This was a prospective experimental investigation performed in Cancer Institute, Imam Khomeini Hospital, Tehran university of medical sciences, Tehran and Karaj Cities, Iran. All hospitalized patients with an underlying cancer with clinically significant Blood Stream Infection (BSI) were eligible for the study. After blood collection, samples were inoculated into blood culture bottles and incubated overnight at 37°C. Isolation and identification of the bacteria were performed by conventional microbiological techniques (8). This study was approved by the local ethics committee of University, which was held in 2012. In vitro antibiotic resistance pattern of the isolates was determined by the Clinical and Laboratory Standards Institute (CLSI) guidelines (9).

3.1. DNA Extraction

Bacterial colonies were obtained from clinical isolates and resuspended in saline and preceded for DNA extraction. Genomic DNA was isolated by DNA extraction kit (Roche, Mannheim, Germany). Bacillus cereus strain CF6, groEL, Escherichia coli strain K-12, phoA, Staphylococcus aureus strain MA042, femA and Staphylococcus aureus strain ATCC 43300 were used as a positive control for mecA and used other related strains as negative controls.

PCR amplification (Eppendorf, Germany) of target DNA was performed in a total volume of 50 μL. The reaction mixture contained 5 μL 10 × amplification buffer [500 mM KCl, 100 mM Tris/HCl (pH 8.5), 1.0% Triton X-100], 1 μL 25 mM MgCl2, 0.6 μL each of 2.5 mM dNTPs (Fermentas, GmbH, Germany), 1 μL forward and reverse primers for all genes (20 ng/μL), 0.4 μL Taq DNA polymerase (5 U/μL) and 200 pg extracted DNA. PCR conditions were initial denaturation at 94°C for 4 minutes, followed by 32 cycles of 94°C for 1 minute, 52.5°C for 1 minute and 72°C for 1 minute, with a final extension at 72°C for 5 minutes. Multiplex PCR was performed by simultaneous addition of primer pairs for phoA, femA, mecA and groEL in the same reaction mixture. Primer sequences used in this study are shown in Table 1. We designed and set up all primers by AlellID 6 software (manufactured by Premire, Biosoft International Palo Alto, California, USA.). Amplified products were separated by agarose (1%) gel electrophoresis in 0.5 × TBE, stained by ethidium bromide.

Table 1. Sequences of Primers Used for Detection of phoA, femA, mecA and groEL Genes
GeneSequence 5’ → 3’
phoAF: GCACGTAATTATGCCGAA; R: TCAGCGCATAGTGAGTGTAT
femAF: CATTGCAGCTTGCTTACTT; R: TCACGCTCTTCATTTAGTTCT
mecAF: GATCATAGCGTCATTATTCCA; R: TAGTTCTTTAGCGATTGCTTTA
groELF: AAAGCTGTAGTTGCTGCAGTA; R: CAAATCCAGGAGCTTTAACA
4. Results

During the study (April 2013 to October 2013), 68 blood culture bottles were received from patients with cancer, from which 12 (17.65%) samples had positive results. The distribution of pathogens obtained from the blood culture bottles of cancer patients is shown in Table 2. The most common bacterial pathogen isolated was E. coli, accounting for 5 (33.33%) samples. While each of S. aureus, B. cereus and K. pneumonia accounted for 3 (20%) samples.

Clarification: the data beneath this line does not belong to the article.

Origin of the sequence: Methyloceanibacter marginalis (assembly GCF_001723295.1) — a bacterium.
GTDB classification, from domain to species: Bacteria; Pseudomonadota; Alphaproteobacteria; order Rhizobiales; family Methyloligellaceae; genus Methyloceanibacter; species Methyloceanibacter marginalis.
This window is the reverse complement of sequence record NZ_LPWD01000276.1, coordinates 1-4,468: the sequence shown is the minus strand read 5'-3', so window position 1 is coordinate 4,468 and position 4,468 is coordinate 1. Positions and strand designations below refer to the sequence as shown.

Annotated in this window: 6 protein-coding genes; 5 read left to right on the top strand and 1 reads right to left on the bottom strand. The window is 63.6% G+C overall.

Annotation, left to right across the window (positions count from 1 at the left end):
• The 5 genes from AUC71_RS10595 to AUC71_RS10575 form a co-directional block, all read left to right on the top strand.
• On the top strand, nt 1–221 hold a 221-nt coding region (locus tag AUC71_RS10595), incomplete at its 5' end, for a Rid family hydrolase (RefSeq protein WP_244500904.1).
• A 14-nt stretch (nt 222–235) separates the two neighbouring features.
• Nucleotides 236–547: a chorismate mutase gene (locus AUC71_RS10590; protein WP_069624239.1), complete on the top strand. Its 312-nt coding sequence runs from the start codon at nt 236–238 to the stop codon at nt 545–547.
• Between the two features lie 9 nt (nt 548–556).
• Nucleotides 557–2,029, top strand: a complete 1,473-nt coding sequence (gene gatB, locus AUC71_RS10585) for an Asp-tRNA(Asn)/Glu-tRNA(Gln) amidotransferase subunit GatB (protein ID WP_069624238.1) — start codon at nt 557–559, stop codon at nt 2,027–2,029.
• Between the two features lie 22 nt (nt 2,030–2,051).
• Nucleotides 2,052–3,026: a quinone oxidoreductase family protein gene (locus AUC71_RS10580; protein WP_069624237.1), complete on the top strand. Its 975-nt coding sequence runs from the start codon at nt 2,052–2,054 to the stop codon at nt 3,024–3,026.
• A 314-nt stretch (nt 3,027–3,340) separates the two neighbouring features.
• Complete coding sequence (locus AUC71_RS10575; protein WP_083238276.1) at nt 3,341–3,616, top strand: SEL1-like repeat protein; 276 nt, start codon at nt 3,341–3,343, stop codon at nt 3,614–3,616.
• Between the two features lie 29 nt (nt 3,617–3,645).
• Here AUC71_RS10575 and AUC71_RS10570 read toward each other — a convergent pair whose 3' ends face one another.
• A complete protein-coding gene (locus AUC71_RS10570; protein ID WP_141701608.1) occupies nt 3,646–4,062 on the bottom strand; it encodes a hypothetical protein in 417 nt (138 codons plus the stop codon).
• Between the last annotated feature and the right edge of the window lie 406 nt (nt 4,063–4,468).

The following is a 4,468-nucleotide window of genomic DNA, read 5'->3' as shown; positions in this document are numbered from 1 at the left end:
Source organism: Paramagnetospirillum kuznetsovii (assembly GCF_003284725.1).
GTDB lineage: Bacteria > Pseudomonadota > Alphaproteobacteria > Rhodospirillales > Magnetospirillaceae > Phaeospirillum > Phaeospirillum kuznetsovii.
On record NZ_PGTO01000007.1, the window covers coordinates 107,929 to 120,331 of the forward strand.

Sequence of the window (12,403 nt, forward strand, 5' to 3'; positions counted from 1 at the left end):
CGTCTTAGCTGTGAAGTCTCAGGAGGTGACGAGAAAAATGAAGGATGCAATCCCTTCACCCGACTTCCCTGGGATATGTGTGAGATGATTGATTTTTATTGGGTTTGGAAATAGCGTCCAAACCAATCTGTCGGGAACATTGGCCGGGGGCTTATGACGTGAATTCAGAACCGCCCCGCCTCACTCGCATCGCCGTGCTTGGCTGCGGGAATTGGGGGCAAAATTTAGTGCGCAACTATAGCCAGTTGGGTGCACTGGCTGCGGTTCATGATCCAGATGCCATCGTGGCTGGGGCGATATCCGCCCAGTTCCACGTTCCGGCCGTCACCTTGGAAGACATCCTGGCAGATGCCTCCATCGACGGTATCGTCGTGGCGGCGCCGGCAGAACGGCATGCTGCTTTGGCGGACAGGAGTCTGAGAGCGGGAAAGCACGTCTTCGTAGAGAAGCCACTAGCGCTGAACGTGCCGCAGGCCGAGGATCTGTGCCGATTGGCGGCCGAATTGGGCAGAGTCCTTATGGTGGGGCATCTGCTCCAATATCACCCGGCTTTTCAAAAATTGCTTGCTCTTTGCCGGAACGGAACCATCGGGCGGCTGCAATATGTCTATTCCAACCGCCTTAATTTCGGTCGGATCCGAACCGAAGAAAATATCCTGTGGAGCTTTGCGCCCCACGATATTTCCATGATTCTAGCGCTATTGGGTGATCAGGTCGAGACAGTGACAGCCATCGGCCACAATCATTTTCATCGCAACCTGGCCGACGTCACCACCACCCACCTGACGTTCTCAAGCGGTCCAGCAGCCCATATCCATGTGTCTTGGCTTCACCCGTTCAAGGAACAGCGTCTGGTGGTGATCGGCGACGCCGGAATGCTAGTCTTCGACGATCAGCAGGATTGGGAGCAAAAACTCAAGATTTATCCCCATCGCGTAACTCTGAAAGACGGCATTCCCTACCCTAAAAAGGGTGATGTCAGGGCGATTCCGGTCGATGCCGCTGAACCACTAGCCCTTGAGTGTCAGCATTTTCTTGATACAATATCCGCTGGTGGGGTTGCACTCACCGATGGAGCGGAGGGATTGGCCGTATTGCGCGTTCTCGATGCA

Table 2. Antibiotic Resistance Patterns of Bacterial Isolates a
AntibioticBacterial Number, %
E. coli (5)K. pneumonia (3)S. aureus (3)B. cereus (3)Micrococcus spp. (1)
Penicillin100100100100100
Ampicillin1001000.00.00.0
Gentamicin1001000.00.00.0
Cefoxitin100100257575
Trimethoprim sulfamethoxazole0.00.00.00.00.0
Chloramphenicol2525NDNDND
Nitrofurantoin0.025NDNDND
Tetracycline100100ND100ND
Rifampin NDND251000.0
Erythromycin7575501000.0
MupirocinNDND750.0100
TeicoplaninNDND0.00.00.0

a Abbreviation: ND, Not done.

E. coli isolates showed maximum resistant to Penicillin, ampicillin, gentamicin, Cefoxitin, trimethoprim sulfamethoxazole and tetracycline. Similarly, S. aureus was 100% resistant to gentamicin and sulfamethoxazole (Table 2).

Identification of the 88 bp phoA gene among E. coli was 100%. Similarly, the 310 bp mecA fragment was obtained from all of the resistant S. aureus isolates after DNA amplification (Figure 1).

Figure 1. Multiplex PCR Strategy for the Amplification of femA, groEL, mecA and phoA Genes
Multiplex PCR Strategy for the Amplification of femA, groEL, mecA and phoA Genes

Each gene was separated by agar gel electrophoresis.

5. Discussion

Bacteremia is a serious condition leading to high expenses and a high level of admissions in hospitals. Moreover, bacteremia in cancer patients is associated with a high rate of morbidity and mortality; therefore, antibiotic treatment should be initiated immediately.

The results of our study from the blood cultures of cancer patients revealed that both Gram positive and negative bacteria were the causative agents of bacteremia and these bacteria were highly resistant to various clinical common antibiotics. In particular E. coli isolates were highly resistant to Penicillin, ampicillin, gentamicin, Cefoxitin, trimethoprim sulfamethoxazole and tetracycline, which is in consistent with other studies (10, 11); this is probably due to indiscriminate use of antibiotics and frequent use of antibiotics for both prophylactic and therapeutic treatment of hospitalized cancer patients.